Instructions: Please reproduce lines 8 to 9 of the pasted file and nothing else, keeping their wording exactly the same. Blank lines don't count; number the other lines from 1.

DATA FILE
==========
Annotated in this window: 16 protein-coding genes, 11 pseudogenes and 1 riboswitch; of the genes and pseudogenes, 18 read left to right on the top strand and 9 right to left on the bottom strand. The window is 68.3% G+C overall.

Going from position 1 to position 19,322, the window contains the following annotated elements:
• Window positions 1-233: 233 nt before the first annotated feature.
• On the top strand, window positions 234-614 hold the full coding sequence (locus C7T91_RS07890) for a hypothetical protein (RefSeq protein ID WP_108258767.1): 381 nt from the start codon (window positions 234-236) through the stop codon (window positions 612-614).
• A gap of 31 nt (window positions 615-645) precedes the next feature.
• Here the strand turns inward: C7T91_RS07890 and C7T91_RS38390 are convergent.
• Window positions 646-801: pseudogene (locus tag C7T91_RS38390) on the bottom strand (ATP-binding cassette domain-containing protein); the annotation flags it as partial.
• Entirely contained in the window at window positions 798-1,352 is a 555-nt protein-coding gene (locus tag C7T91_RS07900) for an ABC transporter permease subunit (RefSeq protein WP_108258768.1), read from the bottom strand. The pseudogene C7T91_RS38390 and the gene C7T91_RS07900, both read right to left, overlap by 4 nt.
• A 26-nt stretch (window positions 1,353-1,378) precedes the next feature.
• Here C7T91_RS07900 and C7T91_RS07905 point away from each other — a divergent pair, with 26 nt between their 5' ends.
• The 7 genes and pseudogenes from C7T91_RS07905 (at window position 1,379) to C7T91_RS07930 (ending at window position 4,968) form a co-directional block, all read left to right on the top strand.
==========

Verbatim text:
• Entirely contained in the window at window positions 798-1,352 is a 555-nt protein-coding gene (locus tag C7T91_RS07900) for an ABC transporter permease subunit (RefSeq protein WP_108258768.1), read from the bottom strand. The pseudogene C7T91_RS38390 and the gene C7T91_RS07900, both read right to left, overlap by 4 nt.
• A 26-nt stretch (window positions 1,353-1,378) precedes the next feature.